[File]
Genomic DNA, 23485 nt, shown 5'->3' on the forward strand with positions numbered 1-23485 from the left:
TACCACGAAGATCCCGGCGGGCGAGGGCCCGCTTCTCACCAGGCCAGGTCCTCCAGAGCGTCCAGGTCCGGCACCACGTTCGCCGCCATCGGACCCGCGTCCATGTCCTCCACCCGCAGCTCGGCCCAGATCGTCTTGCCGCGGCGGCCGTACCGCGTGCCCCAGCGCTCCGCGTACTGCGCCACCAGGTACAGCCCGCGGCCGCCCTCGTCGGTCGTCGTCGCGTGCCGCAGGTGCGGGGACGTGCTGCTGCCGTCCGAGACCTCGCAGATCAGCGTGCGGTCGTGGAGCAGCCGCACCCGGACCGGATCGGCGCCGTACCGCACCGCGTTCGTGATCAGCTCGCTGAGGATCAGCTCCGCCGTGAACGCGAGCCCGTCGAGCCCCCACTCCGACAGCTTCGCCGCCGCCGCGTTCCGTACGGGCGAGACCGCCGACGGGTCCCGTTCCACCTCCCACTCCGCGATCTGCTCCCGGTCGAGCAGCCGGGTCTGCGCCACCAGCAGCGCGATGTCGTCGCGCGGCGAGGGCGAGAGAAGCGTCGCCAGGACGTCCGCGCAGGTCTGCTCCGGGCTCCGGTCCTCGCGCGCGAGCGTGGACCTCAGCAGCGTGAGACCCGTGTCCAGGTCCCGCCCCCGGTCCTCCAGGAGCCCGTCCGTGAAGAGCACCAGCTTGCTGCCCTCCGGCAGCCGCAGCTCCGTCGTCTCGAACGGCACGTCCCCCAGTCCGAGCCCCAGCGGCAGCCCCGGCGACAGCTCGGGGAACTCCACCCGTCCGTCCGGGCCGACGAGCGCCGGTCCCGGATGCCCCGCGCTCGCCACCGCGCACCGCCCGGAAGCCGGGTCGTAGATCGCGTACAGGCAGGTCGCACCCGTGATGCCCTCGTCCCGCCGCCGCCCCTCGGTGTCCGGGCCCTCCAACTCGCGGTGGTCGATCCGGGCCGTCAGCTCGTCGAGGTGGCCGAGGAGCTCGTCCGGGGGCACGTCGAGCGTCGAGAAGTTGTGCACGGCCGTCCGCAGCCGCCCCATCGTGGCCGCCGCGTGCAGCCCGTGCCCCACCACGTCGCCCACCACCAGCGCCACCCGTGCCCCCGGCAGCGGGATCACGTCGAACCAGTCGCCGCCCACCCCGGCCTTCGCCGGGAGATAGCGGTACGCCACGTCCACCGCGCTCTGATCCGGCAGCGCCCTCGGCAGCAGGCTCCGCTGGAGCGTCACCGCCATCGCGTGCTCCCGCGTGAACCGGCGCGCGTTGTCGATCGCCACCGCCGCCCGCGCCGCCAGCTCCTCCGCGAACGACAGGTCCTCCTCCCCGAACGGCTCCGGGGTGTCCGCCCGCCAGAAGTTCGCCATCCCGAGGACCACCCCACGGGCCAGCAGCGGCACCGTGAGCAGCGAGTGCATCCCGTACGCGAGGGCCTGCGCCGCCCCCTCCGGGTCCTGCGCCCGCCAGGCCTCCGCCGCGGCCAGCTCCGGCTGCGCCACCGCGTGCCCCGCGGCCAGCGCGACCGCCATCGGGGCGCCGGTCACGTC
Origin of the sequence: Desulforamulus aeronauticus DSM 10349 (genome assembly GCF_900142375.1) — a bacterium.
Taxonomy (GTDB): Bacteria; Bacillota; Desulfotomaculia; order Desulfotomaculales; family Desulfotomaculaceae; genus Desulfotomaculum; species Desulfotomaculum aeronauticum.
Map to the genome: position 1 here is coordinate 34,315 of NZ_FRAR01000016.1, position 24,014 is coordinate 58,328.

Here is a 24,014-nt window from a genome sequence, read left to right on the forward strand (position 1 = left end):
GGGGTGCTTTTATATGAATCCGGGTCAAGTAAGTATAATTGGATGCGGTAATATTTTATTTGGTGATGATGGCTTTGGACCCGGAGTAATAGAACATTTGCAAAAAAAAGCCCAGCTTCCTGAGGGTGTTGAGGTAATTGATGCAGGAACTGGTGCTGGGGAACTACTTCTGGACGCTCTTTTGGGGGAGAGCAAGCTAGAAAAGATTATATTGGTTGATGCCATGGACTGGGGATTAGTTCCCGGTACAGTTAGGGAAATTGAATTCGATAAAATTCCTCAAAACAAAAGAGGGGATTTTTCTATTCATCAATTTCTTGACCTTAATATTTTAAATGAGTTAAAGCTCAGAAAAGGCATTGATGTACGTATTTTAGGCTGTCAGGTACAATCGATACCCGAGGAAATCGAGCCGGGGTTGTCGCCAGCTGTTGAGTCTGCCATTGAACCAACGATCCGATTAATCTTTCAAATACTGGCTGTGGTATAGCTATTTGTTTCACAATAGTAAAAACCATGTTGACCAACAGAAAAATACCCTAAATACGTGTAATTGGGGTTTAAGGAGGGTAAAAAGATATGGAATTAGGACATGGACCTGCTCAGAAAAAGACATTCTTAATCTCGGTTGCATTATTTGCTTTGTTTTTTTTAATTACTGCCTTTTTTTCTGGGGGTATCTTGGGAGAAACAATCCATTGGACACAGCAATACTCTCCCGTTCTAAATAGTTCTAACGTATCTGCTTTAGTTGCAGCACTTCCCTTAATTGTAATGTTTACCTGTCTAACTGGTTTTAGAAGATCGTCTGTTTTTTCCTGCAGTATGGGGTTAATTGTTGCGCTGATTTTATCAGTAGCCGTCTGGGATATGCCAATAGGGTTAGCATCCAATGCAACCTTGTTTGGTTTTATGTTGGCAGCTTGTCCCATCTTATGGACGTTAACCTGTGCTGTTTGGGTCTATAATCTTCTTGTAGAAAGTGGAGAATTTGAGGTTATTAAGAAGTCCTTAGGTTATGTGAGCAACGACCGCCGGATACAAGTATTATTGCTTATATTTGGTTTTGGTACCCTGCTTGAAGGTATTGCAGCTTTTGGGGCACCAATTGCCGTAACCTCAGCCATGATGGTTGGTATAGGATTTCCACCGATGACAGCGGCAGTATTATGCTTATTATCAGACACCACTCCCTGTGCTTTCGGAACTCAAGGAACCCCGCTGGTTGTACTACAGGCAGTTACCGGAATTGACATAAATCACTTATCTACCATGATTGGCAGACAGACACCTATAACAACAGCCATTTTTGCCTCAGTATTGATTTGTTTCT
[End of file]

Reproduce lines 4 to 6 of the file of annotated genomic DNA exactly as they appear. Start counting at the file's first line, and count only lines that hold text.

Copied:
Taxonomy (GTDB): Bacteria; Bacillota; Desulfotomaculia; order Desulfotomaculales; family Desulfotomaculaceae; genus Desulfotomaculum; species Desulfotomaculum aeronauticum.
Map to the genome: position 1 here is coordinate 34,315 of NZ_FRAR01000016.1, position 24,014 is coordinate 58,328.

Here is a 24,014-nt window from a genome sequence, read left to right on the forward strand (position 1 = left end):